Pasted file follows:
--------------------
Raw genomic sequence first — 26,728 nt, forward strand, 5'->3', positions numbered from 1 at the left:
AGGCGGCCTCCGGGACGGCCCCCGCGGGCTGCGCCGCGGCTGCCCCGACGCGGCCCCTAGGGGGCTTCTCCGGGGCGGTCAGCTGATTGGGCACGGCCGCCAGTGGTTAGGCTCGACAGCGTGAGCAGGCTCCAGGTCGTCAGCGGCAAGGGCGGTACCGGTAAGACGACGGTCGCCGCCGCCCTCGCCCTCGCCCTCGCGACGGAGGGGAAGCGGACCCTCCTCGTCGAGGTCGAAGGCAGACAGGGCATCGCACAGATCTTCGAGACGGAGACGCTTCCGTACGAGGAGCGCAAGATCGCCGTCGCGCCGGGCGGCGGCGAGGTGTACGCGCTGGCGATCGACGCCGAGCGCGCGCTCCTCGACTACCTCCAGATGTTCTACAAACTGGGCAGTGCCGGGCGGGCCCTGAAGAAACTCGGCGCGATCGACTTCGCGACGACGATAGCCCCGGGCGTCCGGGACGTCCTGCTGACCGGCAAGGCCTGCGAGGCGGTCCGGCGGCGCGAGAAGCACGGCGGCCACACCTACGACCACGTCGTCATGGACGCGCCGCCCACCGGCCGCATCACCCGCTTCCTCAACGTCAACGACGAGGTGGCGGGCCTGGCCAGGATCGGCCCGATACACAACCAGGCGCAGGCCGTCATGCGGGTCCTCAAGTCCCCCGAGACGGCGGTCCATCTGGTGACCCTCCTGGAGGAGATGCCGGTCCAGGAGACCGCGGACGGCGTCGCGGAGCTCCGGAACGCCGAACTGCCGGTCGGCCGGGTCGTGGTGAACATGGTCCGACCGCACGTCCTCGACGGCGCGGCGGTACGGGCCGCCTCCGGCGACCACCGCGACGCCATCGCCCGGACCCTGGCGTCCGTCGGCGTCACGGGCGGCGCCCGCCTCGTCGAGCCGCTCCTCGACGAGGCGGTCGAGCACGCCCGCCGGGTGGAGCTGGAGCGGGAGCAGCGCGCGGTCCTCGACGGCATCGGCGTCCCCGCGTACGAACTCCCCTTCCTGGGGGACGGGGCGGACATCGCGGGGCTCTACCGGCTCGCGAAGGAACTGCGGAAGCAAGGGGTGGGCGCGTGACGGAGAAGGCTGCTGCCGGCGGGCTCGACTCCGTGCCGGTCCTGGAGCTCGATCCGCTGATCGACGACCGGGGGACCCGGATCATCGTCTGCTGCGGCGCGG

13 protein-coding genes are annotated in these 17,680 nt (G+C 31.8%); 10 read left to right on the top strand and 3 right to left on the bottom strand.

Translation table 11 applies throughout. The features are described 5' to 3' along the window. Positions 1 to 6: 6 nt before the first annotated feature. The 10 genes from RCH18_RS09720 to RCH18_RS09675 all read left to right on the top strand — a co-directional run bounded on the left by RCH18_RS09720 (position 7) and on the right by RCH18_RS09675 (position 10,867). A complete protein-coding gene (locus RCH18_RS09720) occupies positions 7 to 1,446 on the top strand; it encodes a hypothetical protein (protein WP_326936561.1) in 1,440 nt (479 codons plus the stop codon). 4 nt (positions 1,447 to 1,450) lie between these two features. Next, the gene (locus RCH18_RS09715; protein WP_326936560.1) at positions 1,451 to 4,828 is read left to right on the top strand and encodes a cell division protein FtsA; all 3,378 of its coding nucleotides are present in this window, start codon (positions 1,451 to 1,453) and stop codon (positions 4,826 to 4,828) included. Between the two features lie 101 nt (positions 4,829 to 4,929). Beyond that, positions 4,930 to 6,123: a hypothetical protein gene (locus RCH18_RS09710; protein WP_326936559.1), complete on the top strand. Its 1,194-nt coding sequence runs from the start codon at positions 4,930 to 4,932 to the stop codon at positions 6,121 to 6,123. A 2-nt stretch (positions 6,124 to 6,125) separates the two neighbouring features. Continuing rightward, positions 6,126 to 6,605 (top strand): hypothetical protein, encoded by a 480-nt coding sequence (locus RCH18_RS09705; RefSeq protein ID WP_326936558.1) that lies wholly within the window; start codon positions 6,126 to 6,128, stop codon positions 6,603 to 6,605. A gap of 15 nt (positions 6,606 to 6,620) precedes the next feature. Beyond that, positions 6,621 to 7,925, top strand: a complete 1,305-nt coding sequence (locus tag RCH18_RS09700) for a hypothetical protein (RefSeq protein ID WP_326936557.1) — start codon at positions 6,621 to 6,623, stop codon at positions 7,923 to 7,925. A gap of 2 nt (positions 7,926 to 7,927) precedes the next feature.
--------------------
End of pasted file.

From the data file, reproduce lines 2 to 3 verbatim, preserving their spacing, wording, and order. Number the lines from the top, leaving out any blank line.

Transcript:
AGGCGGCCTCCGGGACGGCCCCCGCGGGCTGCGCCGCGGCTGCCCCGACGCGGCCCCTAGGGGGCTTCTCCGGGGCGGTCAGCTGATTGGGCACGGCCGCCAGTGGTTAGGCTCGACAGCGTGAGCAGGCTCCAGGTCGTCAGCGGCAAGGGCGGTACCGGTAAGACGACGGTCGCCGCCGCCCTCGCCCTCGCCCTCGCGACGGAGGGGAAGCGGACCCTCCTCGTCGAGGTCGAAGGCAGACAGGGCATCGCACAGATCTTCGAGACGGAGACGCTTCCGTACGAGGAGCGCAAGATCGCCGTCGCGCCGGGCGGCGGCGAGGTGTACGCGCTGGCGATCGACGCCGAGCGCGCGCTCCTCGACTACCTCCAGATGTTCTACAAACTGGGCAGTGCCGGGCGGGCCCTGAAGAAACTCGGCGCGATCGACTTCGCGACGACGATAGCCCCGGGCGTCCGGGACGTCCTGCTGACCGGCAAGGCCTGCGAGGCGGTCCGGCGGCGCGAGAAGCACGGCGGCCACACCTACGACCACGTCGTCATGGACGCGCCGCCCACCGGCCGCATCACCCGCTTCCTCAACGTCAACGACGAGGTGGCGGGCCTGGCCAGGATCGGCCCGATACACAACCAGGCGCAGGCCGTCATGCGGGTCCTCAAGTCCCCCGAGACGGCGGTCCATCTGGTGACCCTCCTGGAGGAGATGCCGGTCCAGGAGACCGCGGACGGCGTCGCGGAGCTCCGGAACGCCGAACTGCCGGTCGGCCGGGTCGTGGTGAACATGGTCCGACCGCACGTCCTCGACGGCGCGGCGGTACGGGCCGCCTCCGGCGACCACCGCGACGCCATCGCCCGGACCCTGGCGTCCGTCGGCGTCACGGGCGGCGCCCGCCTCGTCGAGCCGCTCCTCGACGAGGCGGTCGAGCACGCCCGCCGGGTGGAGCTGGAGCGGGAGCAGCGCGCGGTCCTCGACGGCATCGGCGTCCCCGCGTACGAACTCCCCTTCCTGGGGGACGGGGCGGACATCGCGGGGCTCTACCGGCTCGCGAAGGAACTGCGGAAGCAAGGGGTGGGCGCGTGACGGAGAAGGCTGCTGCCGGCGGGCTCGACTCCGTGCCGGTCCTGGAGCTCGATCCGCTGATCGACGACCGGGGGACCCGGATCATCGTCTGCTGCGGCGCGG

13 protein-coding genes are annotated in these 17,680 nt (G+C 31.8%); 10 read left to right on the top strand and 3 right to left on the bottom strand.